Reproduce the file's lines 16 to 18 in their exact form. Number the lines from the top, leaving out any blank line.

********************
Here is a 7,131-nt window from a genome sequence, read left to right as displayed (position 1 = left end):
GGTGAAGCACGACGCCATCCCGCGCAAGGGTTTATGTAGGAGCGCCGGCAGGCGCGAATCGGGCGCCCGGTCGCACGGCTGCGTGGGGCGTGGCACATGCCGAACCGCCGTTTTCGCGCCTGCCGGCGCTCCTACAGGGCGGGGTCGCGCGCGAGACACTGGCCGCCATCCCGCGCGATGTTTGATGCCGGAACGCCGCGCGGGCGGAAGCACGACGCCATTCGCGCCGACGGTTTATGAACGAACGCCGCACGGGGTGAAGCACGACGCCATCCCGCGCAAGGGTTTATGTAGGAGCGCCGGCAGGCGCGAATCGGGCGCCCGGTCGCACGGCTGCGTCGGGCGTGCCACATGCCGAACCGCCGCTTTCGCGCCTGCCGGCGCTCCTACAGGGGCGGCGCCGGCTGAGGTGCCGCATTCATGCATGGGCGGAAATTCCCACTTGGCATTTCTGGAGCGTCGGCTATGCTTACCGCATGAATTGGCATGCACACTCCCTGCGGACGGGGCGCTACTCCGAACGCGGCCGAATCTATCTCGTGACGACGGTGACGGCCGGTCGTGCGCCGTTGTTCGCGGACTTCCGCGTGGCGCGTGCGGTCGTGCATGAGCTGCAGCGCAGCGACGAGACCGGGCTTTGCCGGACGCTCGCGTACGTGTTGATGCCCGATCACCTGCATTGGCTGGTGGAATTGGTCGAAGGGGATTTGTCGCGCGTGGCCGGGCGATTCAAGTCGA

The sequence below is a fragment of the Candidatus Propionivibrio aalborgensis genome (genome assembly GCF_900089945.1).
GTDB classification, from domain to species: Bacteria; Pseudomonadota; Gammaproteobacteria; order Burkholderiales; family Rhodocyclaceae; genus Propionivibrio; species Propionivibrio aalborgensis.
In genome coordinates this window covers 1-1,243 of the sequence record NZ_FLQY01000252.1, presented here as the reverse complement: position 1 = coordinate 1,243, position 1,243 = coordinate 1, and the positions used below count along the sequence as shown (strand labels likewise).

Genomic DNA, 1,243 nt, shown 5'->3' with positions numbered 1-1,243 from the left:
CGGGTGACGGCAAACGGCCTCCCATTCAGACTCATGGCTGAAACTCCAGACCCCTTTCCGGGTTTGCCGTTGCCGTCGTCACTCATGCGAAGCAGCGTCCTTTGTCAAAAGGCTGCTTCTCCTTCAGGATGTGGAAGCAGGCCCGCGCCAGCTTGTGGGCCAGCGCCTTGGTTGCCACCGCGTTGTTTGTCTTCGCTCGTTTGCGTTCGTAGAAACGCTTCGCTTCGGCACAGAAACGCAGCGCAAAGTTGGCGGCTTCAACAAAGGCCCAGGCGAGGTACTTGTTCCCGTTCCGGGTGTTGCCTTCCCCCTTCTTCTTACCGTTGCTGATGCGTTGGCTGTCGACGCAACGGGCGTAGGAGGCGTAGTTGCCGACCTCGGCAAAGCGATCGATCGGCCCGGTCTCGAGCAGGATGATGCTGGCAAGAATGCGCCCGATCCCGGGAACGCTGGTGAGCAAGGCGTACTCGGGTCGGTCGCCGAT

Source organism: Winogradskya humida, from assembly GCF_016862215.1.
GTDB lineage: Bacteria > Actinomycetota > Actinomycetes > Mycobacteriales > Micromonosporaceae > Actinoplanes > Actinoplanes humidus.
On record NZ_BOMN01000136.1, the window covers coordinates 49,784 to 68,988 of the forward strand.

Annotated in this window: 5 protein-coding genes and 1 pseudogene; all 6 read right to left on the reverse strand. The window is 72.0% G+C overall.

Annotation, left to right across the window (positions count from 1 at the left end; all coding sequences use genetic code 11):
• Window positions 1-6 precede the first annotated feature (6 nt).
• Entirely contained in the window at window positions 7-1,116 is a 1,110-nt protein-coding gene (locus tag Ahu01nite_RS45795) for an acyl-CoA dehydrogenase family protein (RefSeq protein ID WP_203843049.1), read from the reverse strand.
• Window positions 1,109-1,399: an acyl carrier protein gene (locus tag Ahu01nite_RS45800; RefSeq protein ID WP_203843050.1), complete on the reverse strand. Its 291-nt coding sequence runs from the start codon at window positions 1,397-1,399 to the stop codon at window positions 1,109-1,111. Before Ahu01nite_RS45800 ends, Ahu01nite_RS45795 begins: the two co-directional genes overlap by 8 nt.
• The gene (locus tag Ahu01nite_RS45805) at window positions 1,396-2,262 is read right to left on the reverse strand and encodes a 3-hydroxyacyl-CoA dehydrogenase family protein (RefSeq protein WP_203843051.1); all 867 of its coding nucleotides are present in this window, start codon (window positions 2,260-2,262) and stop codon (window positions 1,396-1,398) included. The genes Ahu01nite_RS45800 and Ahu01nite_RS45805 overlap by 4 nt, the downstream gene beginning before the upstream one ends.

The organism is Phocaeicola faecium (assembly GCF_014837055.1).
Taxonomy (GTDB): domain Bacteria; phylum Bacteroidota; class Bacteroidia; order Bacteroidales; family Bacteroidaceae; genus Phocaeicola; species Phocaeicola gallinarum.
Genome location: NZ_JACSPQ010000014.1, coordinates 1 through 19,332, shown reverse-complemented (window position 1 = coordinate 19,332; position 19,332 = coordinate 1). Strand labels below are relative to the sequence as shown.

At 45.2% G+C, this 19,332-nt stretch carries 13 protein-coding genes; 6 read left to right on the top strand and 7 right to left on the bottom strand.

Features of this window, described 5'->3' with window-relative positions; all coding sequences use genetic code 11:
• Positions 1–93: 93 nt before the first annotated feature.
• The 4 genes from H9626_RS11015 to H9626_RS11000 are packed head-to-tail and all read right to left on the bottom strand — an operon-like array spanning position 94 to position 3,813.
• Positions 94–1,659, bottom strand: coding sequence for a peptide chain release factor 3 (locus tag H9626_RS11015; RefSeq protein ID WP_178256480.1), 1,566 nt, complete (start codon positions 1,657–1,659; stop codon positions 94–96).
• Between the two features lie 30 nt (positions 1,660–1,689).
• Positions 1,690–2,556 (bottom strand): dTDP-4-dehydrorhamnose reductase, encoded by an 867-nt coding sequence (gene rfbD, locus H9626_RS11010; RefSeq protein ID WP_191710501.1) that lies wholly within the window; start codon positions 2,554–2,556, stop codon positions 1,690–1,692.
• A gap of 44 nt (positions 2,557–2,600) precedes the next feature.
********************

• The gene (locus tag Ahu01nite_RS45805) at window positions 1,396-2,262 is read right to left on the reverse strand and encodes a 3-hydroxyacyl-CoA dehydrogenase family protein (RefSeq protein WP_203843051.1); all 867 of its coding nucleotides are present in this window, start codon (window positions 2,260-2,262) and stop codon (window positions 1,396-1,398) included. The genes Ahu01nite_RS45800 and Ahu01nite_RS45805 overlap by 4 nt, the downstream gene beginning before the upstream one ends.

The organism is Phocaeicola faecium (assembly GCF_014837055.1).
Taxonomy (GTDB): domain Bacteria; phylum Bacteroidota; class Bacteroidia; order Bacteroidales; family Bacteroidaceae; genus Phocaeicola; species Phocaeicola gallinarum.